My View on Ukraine

Thursday March 3rd 2022


Owen Thompson MP, signing a book of solidarity to be sent to Ruslan Stefanchuk, Chairman of the Ukrainian Parliament.

Midlothian MP, Owen Thompson, writes his monthly column for Midlothian View

The news from Ukraine is very difficult to watch right now. Every day we learn of further atrocities being committed by Putin’s invading forces, with land seized, towns and cities brutally bombarded and a 40 mile long Russian military convoy snaking its way towards the capital, Kyiv.

The people of Ukraine continue to show incredible courage and resilience in the face of this horror, by all accounts surprising the Russians and scuppering the speed of their plans. These actions by the Russian regime are utterly indefensible and the blame lies solely at the door of Vladimir Putin. The world watches in despair, unable to comprehend why anyone would start such an unprovoked war against their neighbours, with complete disregard for human life.

As Scotland’s First Minister puts it, Putin is “a deluded imperialist and an autocrat who can’t countenance democracy on his borders for fear that it might find its way into Russia.”

It is right that these actions are being described as war crimes and it’s good to see unusually speedy action to investigate from the International Criminal Court.

Many people ask why western allies are not helping with troops on the ground or by imposing a no-fly zone and it’s hard not to sympathise with this – it would be a just war, if ever there were one, to protect freedom and democracy. But the consequences of NATO forces going in could be catastrophic. It could result in World War 3 and even greater death and destruction than the horrific scenes we are witnessing.

I believe we are right to provide support for the Ukrainian fighters and to try to choke off the Russian war machine with the toughest possible sanctions – far tougher than we have done so far.

The UK has been particularly reticent in sanctioning Russian oligarchs, which perhaps is no surprise given the long list of links between Russian billionaires and the Conservative party. I have long argued for a crackdown on Russian dirty money being laundered in London, as well as action to tackle organised cybertroop activities from nefarious outside forces including Russia – deliberately designed to interfere with our democratic processes. These issues may have seemed remote and irrelevant to our everyday lives, but now we see the fragility of a democracy in the face of such an aggressor.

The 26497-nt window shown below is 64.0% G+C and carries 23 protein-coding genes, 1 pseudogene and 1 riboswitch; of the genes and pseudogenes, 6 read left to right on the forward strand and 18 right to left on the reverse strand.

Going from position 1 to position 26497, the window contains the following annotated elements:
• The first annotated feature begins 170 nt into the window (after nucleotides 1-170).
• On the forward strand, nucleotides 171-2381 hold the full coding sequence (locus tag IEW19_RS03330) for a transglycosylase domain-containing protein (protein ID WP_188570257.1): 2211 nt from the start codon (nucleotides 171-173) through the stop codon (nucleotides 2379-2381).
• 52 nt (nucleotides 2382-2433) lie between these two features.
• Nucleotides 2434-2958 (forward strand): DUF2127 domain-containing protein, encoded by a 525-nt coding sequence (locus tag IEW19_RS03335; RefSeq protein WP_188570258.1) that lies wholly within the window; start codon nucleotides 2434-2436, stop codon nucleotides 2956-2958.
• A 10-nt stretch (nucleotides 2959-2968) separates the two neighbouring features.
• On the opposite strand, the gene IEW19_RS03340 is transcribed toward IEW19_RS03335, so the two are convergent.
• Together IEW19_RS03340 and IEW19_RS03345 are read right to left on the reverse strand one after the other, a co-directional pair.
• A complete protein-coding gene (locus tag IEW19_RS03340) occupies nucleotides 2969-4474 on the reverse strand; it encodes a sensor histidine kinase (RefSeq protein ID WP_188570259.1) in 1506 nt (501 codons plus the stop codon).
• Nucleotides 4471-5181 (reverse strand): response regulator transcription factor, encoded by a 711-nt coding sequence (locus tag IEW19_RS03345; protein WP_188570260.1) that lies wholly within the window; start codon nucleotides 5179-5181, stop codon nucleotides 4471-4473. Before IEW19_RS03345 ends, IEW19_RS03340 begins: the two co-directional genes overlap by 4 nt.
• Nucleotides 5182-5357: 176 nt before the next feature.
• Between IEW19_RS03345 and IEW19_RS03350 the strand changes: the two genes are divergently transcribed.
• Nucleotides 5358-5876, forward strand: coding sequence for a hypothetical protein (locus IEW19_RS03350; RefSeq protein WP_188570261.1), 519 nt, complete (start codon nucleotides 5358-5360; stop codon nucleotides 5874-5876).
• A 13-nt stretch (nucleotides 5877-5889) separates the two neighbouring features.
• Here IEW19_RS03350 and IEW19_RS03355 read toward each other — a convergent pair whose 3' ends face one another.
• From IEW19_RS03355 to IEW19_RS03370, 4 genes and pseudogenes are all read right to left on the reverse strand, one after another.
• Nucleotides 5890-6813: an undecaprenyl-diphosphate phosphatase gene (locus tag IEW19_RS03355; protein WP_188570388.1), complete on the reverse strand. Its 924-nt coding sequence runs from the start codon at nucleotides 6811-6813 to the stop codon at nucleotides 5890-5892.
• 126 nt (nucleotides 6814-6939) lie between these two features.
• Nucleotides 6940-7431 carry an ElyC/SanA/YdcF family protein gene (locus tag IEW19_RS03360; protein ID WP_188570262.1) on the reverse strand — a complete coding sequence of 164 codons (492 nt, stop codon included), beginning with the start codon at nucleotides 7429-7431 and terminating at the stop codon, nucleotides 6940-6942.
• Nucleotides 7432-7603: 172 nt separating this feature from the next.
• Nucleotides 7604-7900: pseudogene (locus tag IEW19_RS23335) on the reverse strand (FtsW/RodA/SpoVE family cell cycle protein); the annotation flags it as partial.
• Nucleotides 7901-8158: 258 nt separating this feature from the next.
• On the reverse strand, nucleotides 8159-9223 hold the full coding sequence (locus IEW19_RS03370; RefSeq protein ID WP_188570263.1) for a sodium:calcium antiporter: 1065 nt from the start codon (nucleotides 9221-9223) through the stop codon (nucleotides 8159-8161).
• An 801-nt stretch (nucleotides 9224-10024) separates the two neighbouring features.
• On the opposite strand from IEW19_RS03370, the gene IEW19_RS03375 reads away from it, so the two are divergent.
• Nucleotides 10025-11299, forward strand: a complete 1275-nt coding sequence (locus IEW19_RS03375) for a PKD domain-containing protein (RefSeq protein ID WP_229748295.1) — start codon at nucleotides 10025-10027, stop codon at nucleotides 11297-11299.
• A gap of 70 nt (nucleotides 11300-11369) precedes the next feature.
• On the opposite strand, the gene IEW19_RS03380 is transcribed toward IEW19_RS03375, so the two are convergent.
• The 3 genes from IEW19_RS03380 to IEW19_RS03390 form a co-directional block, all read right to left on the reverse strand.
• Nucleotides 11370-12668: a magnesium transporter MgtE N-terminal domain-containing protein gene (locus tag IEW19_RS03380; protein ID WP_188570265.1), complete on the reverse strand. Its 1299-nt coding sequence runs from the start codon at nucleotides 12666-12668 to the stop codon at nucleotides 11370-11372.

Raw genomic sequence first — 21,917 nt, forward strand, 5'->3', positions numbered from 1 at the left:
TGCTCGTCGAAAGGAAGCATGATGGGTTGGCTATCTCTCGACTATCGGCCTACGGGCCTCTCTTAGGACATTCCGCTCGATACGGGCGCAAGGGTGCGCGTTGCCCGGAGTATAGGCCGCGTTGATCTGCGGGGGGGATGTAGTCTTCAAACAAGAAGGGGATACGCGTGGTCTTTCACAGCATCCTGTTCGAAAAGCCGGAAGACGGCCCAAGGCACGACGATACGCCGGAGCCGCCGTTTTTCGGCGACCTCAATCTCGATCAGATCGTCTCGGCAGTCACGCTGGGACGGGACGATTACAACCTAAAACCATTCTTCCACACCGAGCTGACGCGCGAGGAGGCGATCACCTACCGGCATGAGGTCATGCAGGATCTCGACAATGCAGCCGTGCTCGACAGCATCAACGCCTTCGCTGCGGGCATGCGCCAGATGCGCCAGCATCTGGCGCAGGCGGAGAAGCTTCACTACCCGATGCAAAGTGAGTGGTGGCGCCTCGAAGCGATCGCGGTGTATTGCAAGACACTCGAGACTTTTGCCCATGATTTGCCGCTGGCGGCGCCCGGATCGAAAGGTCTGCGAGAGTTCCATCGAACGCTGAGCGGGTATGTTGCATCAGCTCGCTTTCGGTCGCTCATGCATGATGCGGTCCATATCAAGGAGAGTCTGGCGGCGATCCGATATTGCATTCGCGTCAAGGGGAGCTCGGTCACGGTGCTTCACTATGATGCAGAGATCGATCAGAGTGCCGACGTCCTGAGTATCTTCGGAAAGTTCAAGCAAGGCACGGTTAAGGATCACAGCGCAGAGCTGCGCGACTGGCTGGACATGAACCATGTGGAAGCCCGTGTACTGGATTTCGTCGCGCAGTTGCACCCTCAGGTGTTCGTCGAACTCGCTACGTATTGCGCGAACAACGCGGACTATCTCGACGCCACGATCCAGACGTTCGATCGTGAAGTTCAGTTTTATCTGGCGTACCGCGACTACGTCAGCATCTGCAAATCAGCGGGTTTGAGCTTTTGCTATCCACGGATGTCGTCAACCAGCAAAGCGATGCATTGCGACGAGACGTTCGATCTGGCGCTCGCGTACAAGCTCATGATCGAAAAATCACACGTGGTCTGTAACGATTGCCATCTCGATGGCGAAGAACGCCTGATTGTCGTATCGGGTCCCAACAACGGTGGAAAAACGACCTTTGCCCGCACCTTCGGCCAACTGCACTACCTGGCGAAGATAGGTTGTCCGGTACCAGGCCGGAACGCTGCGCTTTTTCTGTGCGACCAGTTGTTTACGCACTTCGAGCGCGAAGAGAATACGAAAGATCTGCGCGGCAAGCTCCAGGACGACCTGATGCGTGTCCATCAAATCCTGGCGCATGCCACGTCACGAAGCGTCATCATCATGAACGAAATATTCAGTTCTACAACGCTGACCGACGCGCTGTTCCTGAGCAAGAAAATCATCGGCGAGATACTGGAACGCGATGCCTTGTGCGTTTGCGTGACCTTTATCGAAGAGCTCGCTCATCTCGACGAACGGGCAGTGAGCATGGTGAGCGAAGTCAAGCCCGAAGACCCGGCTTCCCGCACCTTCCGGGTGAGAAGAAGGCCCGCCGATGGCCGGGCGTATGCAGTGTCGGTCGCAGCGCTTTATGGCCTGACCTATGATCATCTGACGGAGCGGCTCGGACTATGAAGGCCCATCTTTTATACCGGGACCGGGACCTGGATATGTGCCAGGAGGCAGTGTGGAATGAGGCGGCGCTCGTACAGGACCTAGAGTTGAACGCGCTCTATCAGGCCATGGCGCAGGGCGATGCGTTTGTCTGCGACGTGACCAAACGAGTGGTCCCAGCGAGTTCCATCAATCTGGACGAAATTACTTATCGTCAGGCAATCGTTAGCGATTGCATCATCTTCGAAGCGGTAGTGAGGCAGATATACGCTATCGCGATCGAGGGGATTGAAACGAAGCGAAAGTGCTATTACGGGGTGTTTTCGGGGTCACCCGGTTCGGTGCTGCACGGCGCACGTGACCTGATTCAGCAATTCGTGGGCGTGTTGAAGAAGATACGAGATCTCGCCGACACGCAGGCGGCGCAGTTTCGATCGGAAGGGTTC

By doing nothing on disinformation and financial corruption, we enable tyrants like Putin. We cannot take our own democracy for granted and let corruption fester at its core. The findings of the Russia report cannot continue to be ignored.

We must also provide far greater levels of humanitarian support than we have done so far. The EU family of nations, including our neighbours in Ireland, have waived visa requirements for Ukrainians for three years and this is something I and my colleagues in the SNP have urged the UK Government to do.

Instead, we have witnessed piecemeal fiddling with the restrictive “family reunion” visa routes – putting bureaucratic blocks on the path to safety. I have constituents desperately worried about friends and family members in Ukraine but even those with clear links to the UK are finding it hard to navigate a legal path. It is shameful.

Then there’s Midlothian based rocket launch company Skyrora, still struggling to find a route for the 40+ staff in their Ukrainian base in Dnipro, where the staff have had to turn their skills to building makeshift anti-tank blockades. I and my colleague Christine Grahame MSP have called for a corporate sponsorship scheme as one, first step to help more of those with business as well as family links to find refuge, but this goes nowhere near far enough to meet the crisis.

We need to at least match the offer of the EU and to lift the unnecessary bureaucracy altogether, providing safety to all refugees who need it.

The response to Ukraine humanitarian appeals has been incredible, not least from the people of Midlothian. If anyone wants to donate please now make it cash rather than goods – check Ready Scotland for ways you can help.

Midlothian has sent a clear message that we stand with Ukraine but the generosity of the response must now be matched by a more generous approach to the plight of refugees from the UK Government.

This is a chance to prove to the world that the UK remains a compassionate state and these islands are open and welcoming to all who need our support.

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